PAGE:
Then how would you know that I’m a Healer?
If you never went through difficulty,
How would you know that I’m a Deliverer?
If you never had a trial,
How could you call yourself an overcomer?
If you never felt sadness,
How would you know that I’m a Comforter?
If you never made a mistake,
How would you know that I’m forgiving?
If you never were in trouble,
How would you know that I will come to your rescue?
If you never were broken,
Then how would you know that I can make you whole?
If you never had a problem,
How would you know that I can solve them?
If you never had any suffering,
Then how would you know what I went through?
If you never went through the fire,
Then how would you become pure?
If I gave you all things,
How would you appreciate them?
If I never corrected you,
How would you know that I love you?
If you had all power,
Then how would you learn to depend on me?
If your life was perfect,
Then what would you need me for?
The day after Jesus’s crucifixion was the Sabbath day, a day of rest. Can you image how strange that day must have been? I wonder if those who loved Jesus just sat and starred at each other in dazed silence. Picture the confusion.
There were some who were not resting. The religious leaders, wanting to cover all their bases, asked that the tomb be secured. They needed to make sure that Jesus’s body stayed put. Pilot gave permission and the tomb was sealed and guards were posted.
I just recently watched the movie Risen. I watched the religious leaders looking on as the Roman guards anchored the stone and placed the seal on it. I smiled to myself and thought, “Well, good luck with that!”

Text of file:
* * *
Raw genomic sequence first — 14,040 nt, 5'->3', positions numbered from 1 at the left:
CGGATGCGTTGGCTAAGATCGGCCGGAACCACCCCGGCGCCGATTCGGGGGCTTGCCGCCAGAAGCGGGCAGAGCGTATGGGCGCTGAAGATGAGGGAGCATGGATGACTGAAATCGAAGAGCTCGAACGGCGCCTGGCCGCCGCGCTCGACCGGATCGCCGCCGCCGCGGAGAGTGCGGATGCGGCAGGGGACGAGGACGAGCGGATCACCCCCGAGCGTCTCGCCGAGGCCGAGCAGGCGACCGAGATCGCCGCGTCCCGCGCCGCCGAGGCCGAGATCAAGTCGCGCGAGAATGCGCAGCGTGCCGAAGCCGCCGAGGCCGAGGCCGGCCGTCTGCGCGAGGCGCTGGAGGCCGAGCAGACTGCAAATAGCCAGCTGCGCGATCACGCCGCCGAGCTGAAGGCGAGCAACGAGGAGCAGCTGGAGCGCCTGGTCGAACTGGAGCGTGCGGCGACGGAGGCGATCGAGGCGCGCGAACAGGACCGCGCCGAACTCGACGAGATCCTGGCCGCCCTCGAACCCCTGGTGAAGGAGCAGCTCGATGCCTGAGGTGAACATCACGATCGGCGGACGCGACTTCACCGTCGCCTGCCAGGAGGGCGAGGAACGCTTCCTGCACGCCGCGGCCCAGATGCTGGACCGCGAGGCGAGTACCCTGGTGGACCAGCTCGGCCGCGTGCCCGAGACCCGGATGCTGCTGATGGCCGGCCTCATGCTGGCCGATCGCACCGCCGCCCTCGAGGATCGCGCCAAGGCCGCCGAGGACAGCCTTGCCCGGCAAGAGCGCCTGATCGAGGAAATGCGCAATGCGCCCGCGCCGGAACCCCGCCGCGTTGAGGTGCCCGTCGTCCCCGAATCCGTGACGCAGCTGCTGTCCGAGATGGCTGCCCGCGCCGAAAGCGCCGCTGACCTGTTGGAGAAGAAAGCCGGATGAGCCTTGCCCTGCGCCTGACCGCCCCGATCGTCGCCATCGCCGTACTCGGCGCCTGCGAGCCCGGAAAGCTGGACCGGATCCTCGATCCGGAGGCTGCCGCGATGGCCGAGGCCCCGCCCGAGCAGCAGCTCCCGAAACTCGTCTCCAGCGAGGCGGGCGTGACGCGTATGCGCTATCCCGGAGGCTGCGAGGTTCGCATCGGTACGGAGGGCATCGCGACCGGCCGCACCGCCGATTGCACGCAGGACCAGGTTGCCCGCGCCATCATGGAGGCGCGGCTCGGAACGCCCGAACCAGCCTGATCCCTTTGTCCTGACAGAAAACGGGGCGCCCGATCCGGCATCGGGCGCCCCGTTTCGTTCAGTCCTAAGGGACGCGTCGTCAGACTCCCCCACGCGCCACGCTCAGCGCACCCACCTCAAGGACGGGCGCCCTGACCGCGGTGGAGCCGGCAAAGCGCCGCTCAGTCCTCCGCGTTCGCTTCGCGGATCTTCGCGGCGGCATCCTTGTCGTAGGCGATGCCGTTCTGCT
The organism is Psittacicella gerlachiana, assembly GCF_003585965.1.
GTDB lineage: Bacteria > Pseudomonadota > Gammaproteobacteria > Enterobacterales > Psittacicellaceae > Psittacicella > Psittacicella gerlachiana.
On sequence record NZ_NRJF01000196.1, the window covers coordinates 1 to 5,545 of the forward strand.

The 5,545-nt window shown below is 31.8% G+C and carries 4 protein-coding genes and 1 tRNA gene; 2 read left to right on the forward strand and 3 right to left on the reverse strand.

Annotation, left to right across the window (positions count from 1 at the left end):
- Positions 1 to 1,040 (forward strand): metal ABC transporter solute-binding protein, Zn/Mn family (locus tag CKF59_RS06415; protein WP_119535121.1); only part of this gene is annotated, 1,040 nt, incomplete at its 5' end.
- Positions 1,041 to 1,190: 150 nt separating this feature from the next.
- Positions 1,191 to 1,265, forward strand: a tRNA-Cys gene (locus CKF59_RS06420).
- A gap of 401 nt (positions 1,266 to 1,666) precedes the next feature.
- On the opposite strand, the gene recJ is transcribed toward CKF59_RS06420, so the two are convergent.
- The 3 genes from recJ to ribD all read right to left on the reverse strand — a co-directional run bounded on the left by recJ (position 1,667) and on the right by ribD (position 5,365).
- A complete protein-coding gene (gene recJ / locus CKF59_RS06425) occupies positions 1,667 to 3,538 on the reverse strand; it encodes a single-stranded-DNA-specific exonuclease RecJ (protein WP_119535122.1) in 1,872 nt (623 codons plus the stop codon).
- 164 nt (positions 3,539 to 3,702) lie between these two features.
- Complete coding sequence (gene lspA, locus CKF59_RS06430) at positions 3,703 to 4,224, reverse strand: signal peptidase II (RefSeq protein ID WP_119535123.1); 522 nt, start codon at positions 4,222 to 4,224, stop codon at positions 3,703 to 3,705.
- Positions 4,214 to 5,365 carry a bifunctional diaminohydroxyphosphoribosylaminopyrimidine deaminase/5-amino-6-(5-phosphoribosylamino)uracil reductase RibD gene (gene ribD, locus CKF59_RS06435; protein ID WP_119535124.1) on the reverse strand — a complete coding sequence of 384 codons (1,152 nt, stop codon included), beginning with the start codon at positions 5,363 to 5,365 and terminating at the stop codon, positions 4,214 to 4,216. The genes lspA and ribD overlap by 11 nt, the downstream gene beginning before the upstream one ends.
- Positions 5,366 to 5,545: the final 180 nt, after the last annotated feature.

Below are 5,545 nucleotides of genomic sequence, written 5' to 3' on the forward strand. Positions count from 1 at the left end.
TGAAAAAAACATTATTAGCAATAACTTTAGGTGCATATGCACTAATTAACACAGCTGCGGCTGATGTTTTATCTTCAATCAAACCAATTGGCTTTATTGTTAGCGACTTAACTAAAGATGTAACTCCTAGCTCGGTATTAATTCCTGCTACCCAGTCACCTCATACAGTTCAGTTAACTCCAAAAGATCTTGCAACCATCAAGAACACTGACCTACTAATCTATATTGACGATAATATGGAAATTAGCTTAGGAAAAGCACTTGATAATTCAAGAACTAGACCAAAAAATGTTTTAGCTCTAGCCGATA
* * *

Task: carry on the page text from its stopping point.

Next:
Because I know how that story ends.
It's 6:00 a.m. and I'm really tired this morning. But how tired must Jesus have been? He has not slept. He has been beat, spit on, and accused falsely.
Let's walk in His shoes as we go about our day today. Let's be keenly aware of what was done for us.
At 6:00 a.m. Jesus is standing before Pilot listening to their lies as they yell for His death.
In the next few hours, Jesus will be sentenced to death, mocked and flogged beyond recognition, and then He will drag His cross to Golgotha.
By 9:00 a.m., He will hang on the cross for the next 6 hours as the insults and mocking continue, as soldiers cast lots for His clothes, and as a criminal is promised salvation.
Around 3:00 p.m. today, Jesus will cry out, "It is finished."
He has paid our price. He has bought our freedom. Don't let anything distract your heart and mind today. Remember what was done on your behalf and live like one who has been spared simply because you are so loved, not because you deserve to be.